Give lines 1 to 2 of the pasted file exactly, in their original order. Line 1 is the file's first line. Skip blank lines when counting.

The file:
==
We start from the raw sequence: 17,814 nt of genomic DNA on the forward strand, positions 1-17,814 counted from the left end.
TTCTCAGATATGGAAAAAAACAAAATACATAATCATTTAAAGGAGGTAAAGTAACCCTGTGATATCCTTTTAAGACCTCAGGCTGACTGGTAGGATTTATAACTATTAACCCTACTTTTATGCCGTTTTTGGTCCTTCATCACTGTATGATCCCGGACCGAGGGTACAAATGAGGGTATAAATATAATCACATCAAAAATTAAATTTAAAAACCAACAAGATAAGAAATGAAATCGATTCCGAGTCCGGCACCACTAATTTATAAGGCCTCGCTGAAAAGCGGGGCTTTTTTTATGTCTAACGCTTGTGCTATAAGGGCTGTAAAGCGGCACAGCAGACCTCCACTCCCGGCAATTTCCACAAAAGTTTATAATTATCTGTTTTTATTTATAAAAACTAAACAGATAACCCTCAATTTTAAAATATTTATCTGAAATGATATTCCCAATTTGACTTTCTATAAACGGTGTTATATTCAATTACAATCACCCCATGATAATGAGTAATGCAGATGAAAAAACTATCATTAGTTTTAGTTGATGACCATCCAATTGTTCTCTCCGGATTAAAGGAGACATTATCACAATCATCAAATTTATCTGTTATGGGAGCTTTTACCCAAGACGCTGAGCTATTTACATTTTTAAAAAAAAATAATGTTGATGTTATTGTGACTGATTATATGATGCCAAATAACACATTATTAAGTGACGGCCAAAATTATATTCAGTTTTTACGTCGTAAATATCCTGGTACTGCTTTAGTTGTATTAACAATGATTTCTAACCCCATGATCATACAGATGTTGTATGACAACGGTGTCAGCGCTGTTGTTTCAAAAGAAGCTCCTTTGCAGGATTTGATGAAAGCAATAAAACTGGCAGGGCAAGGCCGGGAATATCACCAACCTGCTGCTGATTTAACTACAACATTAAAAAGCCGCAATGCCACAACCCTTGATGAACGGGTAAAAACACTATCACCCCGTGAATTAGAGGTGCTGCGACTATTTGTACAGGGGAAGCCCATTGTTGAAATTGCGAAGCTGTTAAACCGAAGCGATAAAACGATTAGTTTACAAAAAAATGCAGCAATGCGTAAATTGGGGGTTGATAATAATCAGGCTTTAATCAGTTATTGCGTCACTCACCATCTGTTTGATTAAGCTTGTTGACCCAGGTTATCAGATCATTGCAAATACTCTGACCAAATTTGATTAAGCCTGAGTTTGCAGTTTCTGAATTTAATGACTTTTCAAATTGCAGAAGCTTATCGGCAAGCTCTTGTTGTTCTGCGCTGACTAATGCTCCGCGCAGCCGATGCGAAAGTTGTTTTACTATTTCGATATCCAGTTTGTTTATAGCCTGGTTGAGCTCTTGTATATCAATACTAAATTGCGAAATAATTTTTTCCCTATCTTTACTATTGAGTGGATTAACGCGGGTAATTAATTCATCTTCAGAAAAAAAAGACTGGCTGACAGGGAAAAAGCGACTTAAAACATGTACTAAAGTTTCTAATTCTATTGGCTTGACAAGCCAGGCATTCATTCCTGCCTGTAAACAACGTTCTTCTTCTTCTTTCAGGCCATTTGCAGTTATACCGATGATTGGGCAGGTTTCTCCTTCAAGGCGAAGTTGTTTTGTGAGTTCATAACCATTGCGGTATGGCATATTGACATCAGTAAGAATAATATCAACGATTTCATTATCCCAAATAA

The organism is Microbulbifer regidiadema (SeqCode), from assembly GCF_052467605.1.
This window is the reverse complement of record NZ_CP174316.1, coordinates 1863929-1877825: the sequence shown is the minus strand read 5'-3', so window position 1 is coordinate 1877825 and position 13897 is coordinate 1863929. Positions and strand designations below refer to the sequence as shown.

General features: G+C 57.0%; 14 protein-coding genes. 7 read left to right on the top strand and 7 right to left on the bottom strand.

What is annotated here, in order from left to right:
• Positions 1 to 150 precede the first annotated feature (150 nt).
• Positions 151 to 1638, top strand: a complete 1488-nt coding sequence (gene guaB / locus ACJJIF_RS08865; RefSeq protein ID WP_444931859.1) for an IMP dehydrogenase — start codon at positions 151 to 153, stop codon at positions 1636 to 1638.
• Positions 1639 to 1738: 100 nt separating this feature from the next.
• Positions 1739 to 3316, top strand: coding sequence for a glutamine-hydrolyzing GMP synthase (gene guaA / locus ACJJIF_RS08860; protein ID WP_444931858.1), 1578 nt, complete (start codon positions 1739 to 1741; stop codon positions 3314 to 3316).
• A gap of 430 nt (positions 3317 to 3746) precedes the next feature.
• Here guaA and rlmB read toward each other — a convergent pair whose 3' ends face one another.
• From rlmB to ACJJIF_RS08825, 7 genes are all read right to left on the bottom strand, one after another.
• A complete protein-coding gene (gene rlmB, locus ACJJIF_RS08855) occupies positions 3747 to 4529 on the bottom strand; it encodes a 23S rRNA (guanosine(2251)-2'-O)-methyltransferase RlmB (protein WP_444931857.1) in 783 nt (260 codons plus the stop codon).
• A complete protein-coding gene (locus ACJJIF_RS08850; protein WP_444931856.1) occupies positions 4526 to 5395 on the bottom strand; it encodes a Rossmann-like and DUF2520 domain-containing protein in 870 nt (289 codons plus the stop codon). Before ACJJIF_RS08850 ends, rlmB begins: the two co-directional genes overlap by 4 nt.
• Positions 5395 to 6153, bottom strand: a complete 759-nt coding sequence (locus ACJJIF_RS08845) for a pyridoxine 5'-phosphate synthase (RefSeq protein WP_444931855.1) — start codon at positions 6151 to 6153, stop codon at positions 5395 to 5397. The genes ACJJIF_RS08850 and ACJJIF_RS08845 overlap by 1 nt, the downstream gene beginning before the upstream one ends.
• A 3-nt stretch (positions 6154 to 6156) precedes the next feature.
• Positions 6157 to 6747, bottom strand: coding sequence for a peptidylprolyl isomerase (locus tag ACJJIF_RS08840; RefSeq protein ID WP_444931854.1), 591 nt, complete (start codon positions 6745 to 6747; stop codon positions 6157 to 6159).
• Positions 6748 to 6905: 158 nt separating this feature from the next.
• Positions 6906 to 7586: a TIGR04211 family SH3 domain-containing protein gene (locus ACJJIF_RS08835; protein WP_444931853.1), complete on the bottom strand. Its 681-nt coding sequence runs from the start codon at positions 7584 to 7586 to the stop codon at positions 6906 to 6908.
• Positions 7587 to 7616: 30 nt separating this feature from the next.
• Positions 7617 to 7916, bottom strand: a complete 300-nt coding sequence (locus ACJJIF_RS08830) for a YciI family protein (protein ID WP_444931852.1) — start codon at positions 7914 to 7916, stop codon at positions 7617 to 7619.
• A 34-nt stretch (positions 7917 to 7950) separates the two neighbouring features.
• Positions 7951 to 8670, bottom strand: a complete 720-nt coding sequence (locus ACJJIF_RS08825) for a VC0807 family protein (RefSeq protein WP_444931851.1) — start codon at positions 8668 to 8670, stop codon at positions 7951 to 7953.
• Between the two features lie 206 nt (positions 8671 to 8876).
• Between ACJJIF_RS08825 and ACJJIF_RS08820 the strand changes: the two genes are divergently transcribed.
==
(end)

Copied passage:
We start from the raw sequence: 17,814 nt of genomic DNA on the forward strand, positions 1-17,814 counted from the left end.
TTCTCAGATATGGAAAAAAACAAAATACATAATCATTTAAAGGAGGTAAAGTAACCCTGTGATATCCTTTTAAGACCTCAGGCTGACTGGTAGGATTTATAACTATTAACCCTACTTTTATGCCGTTTTTGGTCCTTCATCACTGTATGATCCCGGACCGAGGGTACAAATGAGGGTATAAATATAATCACATCAAAAATTAAATTTAAAAACCAACAAGATAAGAAATGAAATCGATTCCGAGTCCGGCACCACTAATTTATAAGGCCTCGCTGAAAAGCGGGGCTTTTTTTATGTCTAACGCTTGTGCTATAAGGGCTGTAAAGCGGCACAGCAGACCTCCACTCCCGGCAATTTCCACAAAAGTTTATAATTATCTGTTTTTATTTATAAAAACTAAACAGATAACCCTCAATTTTAAAATATTTATCTGAAATGATATTCCCAATTTGACTTTCTATAAACGGTGTTATATTCAATTACAATCACCCCATGATAATGAGTAATGCAGATGAAAAAACTATCATTAGTTTTAGTTGATGACCATCCAATTGTTCTCTCCGGATTAAAGGAGACATTATCACAATCATCAAATTTATCTGTTATGGGAGCTTTTACCCAAGACGCTGAGCTATTTACATTTTTAAAAAAAAATAATGTTGATGTTATTGTGACTGATTATATGATGCCAAATAACACATTATTAAGTGACGGCCAAAATTATATTCAGTTTTTACGTCGTAAATATCCTGGTACTGCTTTAGTTGTATTAACAATGATTTCTAACCCCATGATCATACAGATGTTGTATGACAACGGTGTCAGCGCTGTTGTTTCAAAAGAAGCTCCTTTGCAGGATTTGATGAAAGCAATAAAACTGGCAGGGCAAGGCCGGGAATATCACCAACCTGCTGCTGATTTAACTACAACATTAAAAAGCCGCAATGCCACAACCCTTGATGAACGGGTAAAAACACTATCACCCCGTGAATTAGAGGTGCTGCGACTATTTGTACAGGGGAAGCCCATTGTTGAAATTGCGAAGCTGTTAAACCGAAGCGATAAAACGATTAGTTTACAAAAAAATGCAGCAATGCGTAAATTGGGGGTTGATAATAATCAGGCTTTAATCAGTTATTGCGTCACTCACCATCTGTTTGATTAAGCTTGTTGACCCAGGTTATCAGATCATTGCAAATACTCTGACCAAATTTGATTAAGCCTGAGTTTGCAGTTTCTGAATTTAATGACTTTTCAAATTGCAGAAGCTTATCGGCAAGCTCTTGTTGTTCTGCGCTGACTAATGCTCCGCGCAGCCGATGCGAAAGTTGTTTTACTATTTCGATATCCAGTTTGTTTATAGCCTGGTTGAGCTCTTGTATATCAATACTAAATTGCGAAATAATTTTTTCCCTATCTTTACTATTGAGTGGATTAACGCGGGTAATTAATTCATCTTCAGAAAAAAAAGACTGGCTGACAGGGAAAAAGCGACTTAAAACATGTACTAAAGTTTCTAATTCTATTGGCTTGACAAGCCAGGCATTCATTCCTGCCTGTAAACAACGTTCTTCTTCTTCTTTCAGGCCATTTGCAGTTATACCGATGATTGGGCAGGTTTCTCCTTCAAGGCGAAGTTGTTTTGTGAGTTCATAACCATTGCGGTATGGCATATTGACATCAGTAAGAATAATATCAACGATTTCATTATCCCAAATAA